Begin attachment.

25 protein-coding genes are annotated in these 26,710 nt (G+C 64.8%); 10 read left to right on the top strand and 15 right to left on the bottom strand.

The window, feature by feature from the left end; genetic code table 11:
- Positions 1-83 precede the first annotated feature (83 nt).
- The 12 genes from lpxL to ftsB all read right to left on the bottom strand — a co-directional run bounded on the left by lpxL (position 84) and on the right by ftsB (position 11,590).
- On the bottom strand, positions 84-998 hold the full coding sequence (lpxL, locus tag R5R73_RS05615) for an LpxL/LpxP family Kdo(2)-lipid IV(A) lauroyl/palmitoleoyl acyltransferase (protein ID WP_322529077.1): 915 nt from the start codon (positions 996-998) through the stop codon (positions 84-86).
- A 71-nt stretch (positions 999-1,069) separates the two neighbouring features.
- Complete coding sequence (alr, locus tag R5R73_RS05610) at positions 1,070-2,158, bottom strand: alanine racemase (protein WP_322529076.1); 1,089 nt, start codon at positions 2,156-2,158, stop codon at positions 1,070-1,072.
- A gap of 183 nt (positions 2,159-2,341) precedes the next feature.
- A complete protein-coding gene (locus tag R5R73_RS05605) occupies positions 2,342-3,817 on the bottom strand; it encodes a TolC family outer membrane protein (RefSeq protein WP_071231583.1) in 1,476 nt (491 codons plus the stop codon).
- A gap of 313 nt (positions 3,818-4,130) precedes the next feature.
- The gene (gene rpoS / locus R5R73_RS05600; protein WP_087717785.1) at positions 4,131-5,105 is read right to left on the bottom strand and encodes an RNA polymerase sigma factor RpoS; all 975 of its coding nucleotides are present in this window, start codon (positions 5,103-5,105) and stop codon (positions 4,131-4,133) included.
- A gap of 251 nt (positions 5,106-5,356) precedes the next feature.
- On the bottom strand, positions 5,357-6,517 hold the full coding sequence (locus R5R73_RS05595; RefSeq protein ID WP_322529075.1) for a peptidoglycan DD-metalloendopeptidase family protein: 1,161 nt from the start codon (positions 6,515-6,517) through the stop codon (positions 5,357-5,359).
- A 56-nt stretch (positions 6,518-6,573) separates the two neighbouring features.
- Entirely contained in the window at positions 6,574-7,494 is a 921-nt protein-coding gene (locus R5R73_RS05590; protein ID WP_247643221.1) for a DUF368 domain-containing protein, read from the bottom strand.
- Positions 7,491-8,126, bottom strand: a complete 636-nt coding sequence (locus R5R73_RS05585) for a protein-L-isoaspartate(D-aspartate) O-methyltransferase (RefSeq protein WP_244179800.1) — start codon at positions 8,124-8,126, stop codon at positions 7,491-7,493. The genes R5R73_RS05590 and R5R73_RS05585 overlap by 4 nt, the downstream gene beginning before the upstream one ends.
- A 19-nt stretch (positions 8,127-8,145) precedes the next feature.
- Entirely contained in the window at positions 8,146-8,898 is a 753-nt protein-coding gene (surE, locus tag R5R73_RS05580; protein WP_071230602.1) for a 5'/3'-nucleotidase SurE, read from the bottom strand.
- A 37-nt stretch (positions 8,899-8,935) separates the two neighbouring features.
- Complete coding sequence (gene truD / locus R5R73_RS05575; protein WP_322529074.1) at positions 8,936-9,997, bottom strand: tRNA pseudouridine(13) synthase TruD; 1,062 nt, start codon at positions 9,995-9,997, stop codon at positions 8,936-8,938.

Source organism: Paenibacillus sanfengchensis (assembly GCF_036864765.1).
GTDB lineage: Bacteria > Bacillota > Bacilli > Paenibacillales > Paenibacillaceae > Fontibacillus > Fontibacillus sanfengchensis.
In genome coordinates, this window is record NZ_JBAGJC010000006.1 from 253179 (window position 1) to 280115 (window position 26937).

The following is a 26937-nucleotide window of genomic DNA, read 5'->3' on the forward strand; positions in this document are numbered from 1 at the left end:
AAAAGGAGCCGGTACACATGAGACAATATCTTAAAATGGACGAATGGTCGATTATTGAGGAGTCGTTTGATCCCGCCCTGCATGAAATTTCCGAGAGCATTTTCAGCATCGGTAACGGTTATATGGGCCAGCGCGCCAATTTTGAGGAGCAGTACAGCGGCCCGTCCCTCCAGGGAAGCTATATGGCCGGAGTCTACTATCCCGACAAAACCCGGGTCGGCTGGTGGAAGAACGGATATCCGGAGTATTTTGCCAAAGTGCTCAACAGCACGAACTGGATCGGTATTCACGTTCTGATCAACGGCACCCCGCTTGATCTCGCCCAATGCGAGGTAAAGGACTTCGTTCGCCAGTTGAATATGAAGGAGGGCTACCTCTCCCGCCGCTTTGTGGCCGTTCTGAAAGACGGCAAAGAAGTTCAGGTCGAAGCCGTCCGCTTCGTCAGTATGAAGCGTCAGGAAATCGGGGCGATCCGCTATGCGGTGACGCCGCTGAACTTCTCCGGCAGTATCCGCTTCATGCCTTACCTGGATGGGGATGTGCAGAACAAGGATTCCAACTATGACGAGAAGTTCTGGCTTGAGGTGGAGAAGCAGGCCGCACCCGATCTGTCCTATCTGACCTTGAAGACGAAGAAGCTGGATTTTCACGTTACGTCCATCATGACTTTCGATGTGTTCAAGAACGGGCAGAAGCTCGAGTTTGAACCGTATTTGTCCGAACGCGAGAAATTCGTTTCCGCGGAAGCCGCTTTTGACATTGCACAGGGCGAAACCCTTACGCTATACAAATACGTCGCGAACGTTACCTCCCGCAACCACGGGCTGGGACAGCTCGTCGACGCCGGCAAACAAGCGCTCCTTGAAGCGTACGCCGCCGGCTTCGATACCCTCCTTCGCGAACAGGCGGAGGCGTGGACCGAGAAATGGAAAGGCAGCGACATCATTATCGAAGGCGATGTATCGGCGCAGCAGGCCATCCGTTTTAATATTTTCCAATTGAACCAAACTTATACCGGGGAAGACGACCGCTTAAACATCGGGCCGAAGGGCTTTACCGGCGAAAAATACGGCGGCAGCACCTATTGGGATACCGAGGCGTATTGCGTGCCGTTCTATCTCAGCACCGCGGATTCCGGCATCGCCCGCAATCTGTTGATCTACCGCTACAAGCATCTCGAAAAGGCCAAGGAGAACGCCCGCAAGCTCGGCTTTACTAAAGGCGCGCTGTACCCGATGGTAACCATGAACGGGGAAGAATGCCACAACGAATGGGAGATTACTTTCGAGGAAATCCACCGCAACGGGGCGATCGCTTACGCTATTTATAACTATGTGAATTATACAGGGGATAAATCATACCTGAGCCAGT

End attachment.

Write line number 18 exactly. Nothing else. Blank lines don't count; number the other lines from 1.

- Entirely contained in the window at positions 8,146-8,898 is a 753-nt protein-coding gene (surE, locus tag R5R73_RS05580; protein WP_071230602.1) for a 5'/3'-nucleotidase SurE, read from the bottom strand.